Showing posts from July, 2021

Video - unboxing the saxon Astroseeker 15075

We've uploaded another video onto the Optics Central YouTube channel. This one is me unboxing the saxon Astroseeker 15075. This is a 6-inch Newtonian on a light computerised alt-azimuth mount. The mount is a nifty little unit, well capable of carrying the weight of the tube. It's a heavier duty mount than the SkyWatcher mini AZGTi, and is capable of taking a heavier tube than the Newtonian here. In fact, this mount is often found with a 127mm Maksutov. The mount can be controlled by the hand controller that's included in the box. Alternatively, because the newest versions of the mount have a built-in WiFi connection, you can also control it using the SynScan app for your phone. The tube is a standard Newtonian, with a parabolic mirror and a focal length of 750mm. This makes it an f/5, meaning it's good for deep-space objects, such as galaxies and nebulas. Star clusters and the Moon are also well within your reach, especially in light polluted areas, but planets wi

Abbe numbers and refractive indices

I'm a refractor guy. I've seen these things called Schmidt-Cassegrains, and someone told me they can do astronomy with mirrors. One day I might be beguiled by the hyperbolic surfaces of a Ritchey-Chr├ętien, or the pure beauty of a well-machined truss tube. For now, though, I reckon that if it was good enough for Galieo, Kepler, Brahe and Copernicus, then it's good enough for me. But refractors have their problems. Chromatic aberration, where the different colours components in the light from stars don't focus at the same point, is the bugbear of the design. Of course, other designs do have their problems. Newtonians have coma, Schmidt-Cassegrains have astigmatism, and Ritchey-Chr├ętiens have an air of intolerable smugness (with apologies to the late Douglas Adams) So how do we manage chromatic aberration? We have two main ways of controlling the way light changes as it passes into and out of a glass lens. First, the amount the light bends is determined by the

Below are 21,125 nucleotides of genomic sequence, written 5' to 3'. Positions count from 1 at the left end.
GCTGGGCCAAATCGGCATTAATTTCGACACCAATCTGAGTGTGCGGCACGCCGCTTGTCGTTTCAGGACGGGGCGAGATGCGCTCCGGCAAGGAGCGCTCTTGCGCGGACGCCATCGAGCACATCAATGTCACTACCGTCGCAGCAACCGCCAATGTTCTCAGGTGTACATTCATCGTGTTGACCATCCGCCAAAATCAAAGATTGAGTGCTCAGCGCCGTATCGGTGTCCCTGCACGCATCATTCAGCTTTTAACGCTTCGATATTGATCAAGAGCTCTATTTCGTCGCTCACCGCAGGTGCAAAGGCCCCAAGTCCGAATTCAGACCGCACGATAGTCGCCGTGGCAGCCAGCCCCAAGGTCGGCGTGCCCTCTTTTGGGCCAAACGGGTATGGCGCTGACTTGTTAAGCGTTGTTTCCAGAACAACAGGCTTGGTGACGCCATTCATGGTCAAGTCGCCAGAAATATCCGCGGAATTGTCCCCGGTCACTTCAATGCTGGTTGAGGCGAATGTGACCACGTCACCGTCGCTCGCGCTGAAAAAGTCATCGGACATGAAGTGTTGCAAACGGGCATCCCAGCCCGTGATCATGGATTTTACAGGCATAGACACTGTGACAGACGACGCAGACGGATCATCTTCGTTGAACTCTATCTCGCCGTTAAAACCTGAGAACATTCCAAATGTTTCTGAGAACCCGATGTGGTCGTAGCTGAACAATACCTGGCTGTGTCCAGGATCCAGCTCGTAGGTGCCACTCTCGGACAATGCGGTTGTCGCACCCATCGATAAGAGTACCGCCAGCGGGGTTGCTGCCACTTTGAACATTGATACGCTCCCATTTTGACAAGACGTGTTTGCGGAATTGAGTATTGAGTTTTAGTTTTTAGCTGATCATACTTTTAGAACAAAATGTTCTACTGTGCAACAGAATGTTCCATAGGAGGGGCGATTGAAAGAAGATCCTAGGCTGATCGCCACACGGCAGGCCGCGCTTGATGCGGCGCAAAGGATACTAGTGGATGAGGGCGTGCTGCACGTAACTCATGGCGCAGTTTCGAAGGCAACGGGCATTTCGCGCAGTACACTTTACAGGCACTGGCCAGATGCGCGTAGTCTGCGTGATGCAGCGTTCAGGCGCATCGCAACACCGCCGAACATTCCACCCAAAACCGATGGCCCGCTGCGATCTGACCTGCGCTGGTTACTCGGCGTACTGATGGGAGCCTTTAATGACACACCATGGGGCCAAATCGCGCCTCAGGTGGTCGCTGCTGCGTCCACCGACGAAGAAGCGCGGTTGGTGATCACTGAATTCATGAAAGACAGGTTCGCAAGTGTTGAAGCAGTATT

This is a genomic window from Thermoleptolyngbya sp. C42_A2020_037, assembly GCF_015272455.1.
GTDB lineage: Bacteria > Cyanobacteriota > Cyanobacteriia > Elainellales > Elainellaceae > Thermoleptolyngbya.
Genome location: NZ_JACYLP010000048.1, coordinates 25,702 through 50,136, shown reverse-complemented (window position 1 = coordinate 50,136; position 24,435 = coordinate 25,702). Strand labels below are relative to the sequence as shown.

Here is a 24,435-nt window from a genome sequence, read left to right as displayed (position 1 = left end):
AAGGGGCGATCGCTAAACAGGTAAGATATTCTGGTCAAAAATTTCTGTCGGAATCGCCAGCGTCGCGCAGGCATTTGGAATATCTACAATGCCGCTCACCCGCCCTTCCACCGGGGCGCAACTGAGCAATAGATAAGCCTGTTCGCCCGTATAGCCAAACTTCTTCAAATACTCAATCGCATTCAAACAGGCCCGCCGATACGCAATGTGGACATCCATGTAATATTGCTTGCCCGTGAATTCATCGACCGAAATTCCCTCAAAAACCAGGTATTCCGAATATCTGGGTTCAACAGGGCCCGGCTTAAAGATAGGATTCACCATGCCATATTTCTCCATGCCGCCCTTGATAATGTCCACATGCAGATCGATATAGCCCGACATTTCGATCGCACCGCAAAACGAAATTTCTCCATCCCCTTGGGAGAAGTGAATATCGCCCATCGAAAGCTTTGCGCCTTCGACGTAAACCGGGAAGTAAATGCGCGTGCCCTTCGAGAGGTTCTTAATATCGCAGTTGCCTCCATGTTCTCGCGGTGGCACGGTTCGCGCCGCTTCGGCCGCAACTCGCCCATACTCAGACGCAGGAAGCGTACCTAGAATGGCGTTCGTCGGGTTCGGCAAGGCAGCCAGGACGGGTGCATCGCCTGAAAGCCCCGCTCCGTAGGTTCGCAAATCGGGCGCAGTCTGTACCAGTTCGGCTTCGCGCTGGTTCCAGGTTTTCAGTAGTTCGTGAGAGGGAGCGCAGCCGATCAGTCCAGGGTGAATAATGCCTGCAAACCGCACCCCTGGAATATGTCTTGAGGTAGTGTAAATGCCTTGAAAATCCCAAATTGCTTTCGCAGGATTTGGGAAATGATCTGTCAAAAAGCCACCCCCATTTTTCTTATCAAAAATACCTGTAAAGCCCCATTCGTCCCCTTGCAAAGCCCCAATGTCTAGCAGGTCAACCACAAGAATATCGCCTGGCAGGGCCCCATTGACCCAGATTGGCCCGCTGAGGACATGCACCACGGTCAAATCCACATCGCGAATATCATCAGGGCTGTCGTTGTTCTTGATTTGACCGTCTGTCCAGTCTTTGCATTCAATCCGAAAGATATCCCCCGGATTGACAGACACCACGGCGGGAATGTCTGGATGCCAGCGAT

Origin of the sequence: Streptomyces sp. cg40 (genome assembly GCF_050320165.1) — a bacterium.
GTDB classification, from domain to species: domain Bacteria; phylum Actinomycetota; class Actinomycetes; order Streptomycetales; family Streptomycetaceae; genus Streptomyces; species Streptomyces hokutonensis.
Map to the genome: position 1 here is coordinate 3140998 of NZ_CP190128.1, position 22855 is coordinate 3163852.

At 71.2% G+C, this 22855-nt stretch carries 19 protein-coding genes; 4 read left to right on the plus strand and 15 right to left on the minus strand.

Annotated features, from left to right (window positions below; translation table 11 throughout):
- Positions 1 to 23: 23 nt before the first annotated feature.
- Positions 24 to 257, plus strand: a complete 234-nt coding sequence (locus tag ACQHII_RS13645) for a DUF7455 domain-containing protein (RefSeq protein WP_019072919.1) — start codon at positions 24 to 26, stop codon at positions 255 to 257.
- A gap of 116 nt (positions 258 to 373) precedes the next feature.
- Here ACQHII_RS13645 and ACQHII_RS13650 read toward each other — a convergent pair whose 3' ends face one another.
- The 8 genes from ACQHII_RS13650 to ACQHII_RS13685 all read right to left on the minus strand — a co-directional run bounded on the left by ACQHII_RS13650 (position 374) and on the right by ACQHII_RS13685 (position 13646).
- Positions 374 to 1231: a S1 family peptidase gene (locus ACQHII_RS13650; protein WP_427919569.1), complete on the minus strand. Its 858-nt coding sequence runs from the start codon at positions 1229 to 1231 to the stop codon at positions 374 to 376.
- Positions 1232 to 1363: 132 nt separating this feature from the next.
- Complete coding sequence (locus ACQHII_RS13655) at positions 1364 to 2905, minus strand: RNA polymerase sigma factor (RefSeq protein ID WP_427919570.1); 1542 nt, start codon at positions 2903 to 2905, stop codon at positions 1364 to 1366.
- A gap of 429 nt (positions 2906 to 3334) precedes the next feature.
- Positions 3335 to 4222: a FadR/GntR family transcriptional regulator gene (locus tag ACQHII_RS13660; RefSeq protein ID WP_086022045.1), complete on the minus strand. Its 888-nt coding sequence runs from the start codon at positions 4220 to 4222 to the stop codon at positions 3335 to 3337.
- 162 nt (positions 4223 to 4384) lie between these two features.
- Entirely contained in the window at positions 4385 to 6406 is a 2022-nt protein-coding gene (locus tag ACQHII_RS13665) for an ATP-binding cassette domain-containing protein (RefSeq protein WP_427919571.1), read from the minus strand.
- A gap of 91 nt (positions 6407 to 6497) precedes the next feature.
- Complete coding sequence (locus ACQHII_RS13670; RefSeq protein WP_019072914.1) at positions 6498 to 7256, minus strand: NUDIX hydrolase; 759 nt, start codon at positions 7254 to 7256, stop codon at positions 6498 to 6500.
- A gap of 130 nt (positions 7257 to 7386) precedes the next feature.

Prasun's Uluru - a double-stacked astroterrestrial photo

I've shown astroterrestrial photos before, photos with a subject on the ground with a night sky background. Here's a stunning example. It's Uluru (obviously) from the viewing area with the South Eastern sky behind it. The photo was taken by Prasun Agrawal a little while back, and I was knocked out by its quality. I love the hook shape of the Rho Ophiuchi cloud complex near Antares. But there's more to the image than than this. You can easily see details in the rock, such as Kantju Gorge on the mid-left, that interesting line of circular features in the centre of the rock, and bushes in the foreground. It's an unusually high level of quality. How did Prasun do it? It's a composite: a common way of producing this type of image. Single images are more challenging as you need to focus separately on foreground and background. With a composite, you take a single foreground image and combine this with a "stacked" image of the sky. The stac